For the better part of a decade, I have trained all sorts of athletes
When it comes to their training program I have one rule. I try not to equate any of the movements to matching a skill within the field of play. Sure there are exercises that may resemble certain movement patterns, but at the end of the day that is still what it is; a movement pattern. My goal in this is to create strong movements that can translate into strong skills. Drawing a bow, as a coach, is no different.
Elbow up, No death grip on the release, push and pull keeping the arrow as horizontal as possible while finding my anchor point. This is the routine that I’ve been coached to use over the years. I’ve had the privilege of shooting with some great archers. This step by step method was created with a little help and a lot of sessions on the range.
With a bow set at a 75lb draw, I don’t have room to make a mistake or pull anything out of line. But here’s the kicker: the position in which you draw and fire a bow, is a position that I would never try to recreate for reps and progressive overload in the gym without an actual bow present. The position of the elbow can make for some not so fun things to happen at the shoulder joint. Which leaves the question of how you strengthen your bow arm? Keep reading, I’ll tell you.
Only Rows Will Do
That subtitle can be misleading as rows are the number one go-to exercise when trying to strengthen your draw. I’ll level with you, it may be the most important but there are other factors that go into drawing a bow. It comes from focusing on the position your arm is in while at full draw, more specifically the elbow being high.
Sure as you draw the bowstring, your arm is moving backward, clearly a row. But what about the rest of your shoulder having to stabilize as you do; more importantly the top of the shoulder. If you think of the tension on top of the shoulder I think of overhead pressing and then side raises or rotator cuff stabilization as maintenance work.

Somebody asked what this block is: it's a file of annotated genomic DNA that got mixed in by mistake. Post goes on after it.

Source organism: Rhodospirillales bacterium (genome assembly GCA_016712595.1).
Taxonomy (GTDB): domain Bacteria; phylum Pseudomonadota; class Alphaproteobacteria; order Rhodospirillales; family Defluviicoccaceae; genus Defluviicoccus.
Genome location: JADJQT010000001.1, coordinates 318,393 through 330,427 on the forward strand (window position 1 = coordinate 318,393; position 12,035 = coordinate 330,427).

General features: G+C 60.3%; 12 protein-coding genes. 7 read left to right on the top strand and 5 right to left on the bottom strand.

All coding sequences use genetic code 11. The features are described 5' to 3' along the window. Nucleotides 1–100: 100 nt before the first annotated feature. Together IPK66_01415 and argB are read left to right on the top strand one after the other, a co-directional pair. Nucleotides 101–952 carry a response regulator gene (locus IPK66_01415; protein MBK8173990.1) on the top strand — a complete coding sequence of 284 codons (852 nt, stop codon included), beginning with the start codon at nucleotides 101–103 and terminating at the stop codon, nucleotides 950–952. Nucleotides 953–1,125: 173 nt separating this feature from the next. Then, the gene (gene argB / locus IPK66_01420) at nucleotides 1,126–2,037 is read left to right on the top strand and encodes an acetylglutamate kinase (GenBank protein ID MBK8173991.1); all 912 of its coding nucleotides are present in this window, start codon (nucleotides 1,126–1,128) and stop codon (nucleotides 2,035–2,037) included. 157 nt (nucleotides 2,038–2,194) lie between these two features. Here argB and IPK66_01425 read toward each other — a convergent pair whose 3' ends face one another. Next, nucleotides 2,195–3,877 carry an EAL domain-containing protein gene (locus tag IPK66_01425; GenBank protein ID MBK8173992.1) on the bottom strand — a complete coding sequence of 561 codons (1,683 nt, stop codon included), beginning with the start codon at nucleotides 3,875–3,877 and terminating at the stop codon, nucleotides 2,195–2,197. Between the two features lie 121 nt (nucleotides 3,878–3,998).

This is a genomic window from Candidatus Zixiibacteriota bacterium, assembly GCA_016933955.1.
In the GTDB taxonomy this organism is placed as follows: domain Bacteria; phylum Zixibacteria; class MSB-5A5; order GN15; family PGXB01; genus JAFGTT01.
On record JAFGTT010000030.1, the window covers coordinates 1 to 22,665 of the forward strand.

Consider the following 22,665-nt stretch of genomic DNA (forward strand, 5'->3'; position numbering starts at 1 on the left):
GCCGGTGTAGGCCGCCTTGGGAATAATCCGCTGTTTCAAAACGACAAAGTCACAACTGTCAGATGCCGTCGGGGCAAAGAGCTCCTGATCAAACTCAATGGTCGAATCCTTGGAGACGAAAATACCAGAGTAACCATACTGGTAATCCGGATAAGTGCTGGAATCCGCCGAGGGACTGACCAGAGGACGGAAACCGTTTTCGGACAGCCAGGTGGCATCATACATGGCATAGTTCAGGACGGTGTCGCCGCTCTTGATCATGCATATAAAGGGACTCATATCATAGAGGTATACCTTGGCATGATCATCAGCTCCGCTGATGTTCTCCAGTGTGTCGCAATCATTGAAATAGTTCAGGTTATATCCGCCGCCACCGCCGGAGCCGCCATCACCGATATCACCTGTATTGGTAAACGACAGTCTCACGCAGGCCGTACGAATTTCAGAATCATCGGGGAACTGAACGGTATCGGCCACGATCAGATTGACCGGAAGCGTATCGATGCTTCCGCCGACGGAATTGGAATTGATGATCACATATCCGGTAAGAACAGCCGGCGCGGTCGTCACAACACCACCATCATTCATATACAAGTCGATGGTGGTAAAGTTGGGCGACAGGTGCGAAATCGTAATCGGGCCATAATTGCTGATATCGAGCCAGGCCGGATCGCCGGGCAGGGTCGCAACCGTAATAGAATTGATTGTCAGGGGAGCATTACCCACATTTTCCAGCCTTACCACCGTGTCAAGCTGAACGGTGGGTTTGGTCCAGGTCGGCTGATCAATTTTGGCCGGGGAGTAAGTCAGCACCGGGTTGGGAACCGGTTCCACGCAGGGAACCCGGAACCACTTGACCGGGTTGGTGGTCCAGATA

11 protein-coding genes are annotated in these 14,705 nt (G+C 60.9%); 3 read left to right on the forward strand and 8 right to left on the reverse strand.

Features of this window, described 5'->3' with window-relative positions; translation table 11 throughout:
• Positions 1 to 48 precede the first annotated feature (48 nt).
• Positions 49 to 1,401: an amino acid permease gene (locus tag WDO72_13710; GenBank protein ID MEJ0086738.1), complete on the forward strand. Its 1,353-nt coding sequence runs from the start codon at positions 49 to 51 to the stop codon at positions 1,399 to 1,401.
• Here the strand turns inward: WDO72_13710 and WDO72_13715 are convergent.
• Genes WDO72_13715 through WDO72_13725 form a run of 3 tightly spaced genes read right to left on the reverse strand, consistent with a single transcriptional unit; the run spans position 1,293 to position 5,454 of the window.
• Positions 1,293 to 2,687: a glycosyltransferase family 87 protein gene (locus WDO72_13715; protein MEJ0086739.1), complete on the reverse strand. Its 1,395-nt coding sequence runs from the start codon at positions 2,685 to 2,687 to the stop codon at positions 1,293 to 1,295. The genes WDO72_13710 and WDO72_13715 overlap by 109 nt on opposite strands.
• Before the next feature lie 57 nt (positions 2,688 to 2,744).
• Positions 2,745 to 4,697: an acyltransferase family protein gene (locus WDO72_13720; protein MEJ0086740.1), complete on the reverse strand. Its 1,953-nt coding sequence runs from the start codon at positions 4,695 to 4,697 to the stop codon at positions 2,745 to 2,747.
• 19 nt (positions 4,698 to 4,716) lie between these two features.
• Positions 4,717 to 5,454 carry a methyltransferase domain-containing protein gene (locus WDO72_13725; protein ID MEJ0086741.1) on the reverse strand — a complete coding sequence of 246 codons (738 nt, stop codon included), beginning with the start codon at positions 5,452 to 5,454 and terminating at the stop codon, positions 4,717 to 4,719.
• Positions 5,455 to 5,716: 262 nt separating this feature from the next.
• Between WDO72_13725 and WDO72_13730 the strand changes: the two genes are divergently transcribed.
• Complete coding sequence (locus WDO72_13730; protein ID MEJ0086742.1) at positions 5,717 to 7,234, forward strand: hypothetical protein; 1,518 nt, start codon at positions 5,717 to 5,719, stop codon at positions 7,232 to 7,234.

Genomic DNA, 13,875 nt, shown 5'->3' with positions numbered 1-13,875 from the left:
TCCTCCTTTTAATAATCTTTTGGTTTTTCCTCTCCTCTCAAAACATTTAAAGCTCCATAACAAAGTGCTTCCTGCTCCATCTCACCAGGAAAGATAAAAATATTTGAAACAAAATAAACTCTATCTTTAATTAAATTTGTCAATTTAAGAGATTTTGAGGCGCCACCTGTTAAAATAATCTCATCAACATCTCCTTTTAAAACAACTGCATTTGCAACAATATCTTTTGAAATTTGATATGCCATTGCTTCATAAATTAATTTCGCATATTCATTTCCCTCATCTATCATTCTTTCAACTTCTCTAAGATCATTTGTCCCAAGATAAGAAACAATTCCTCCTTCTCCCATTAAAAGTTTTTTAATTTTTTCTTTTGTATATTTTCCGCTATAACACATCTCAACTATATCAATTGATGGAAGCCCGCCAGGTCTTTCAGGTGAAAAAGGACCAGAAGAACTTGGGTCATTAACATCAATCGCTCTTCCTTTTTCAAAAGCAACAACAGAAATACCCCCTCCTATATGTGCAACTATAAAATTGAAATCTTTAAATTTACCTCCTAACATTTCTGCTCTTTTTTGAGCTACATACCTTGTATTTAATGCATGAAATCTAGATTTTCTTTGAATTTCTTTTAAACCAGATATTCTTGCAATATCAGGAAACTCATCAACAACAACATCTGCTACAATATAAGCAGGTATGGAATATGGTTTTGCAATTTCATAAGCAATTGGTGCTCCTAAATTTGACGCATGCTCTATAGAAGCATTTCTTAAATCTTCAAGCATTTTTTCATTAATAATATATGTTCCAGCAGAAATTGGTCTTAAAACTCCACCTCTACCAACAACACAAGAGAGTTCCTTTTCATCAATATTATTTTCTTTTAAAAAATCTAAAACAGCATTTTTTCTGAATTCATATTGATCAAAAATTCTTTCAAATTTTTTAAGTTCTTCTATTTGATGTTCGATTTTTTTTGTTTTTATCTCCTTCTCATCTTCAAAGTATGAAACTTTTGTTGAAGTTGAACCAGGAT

Many have said I’m overthinking the drawing of a bow, however, I have seen people that can row an 80 and 90lb dumbbell that cannot draw a 70+ pound bow. At times, it takes looking at the entire picture to maximize movement.
Surround the Castle
There is a phrase and practice that I’ve stolen from one of my favorite fitness icons, Alwyn Cosgrove. It is the practice of ‘Surrounding the Castle.’ In fitness, your main goal for a program or phase in a program is your “castle.” In this case, drawing a bow will be our castle. As you work to increase your strength to either increase your draw weight or just be able to shoot with ease you have to look at every aspect that could be weak in it. Rowing should be your main focus. It is afterall a pulling motion. But surrounding that movement with the likes of Over Head pressing, Landmine pressing, and lateral raises to help stabilize your string will give you a huge advantage.
Nothing you do in the gym can ever replace getting your reps in at the range. But like any strong castle, fortifying your drawing motion from all angles and with more than rows can only make you better.
It is time to start shooting to prepare for the fall. For a free consultation shoot me an e-mail at firstname.lastname@example.org. I’m happy to answer any questions you might have and help you get and stay #FitToHunt!
Nick Lape is the head coach and co-founder of #FitToHunt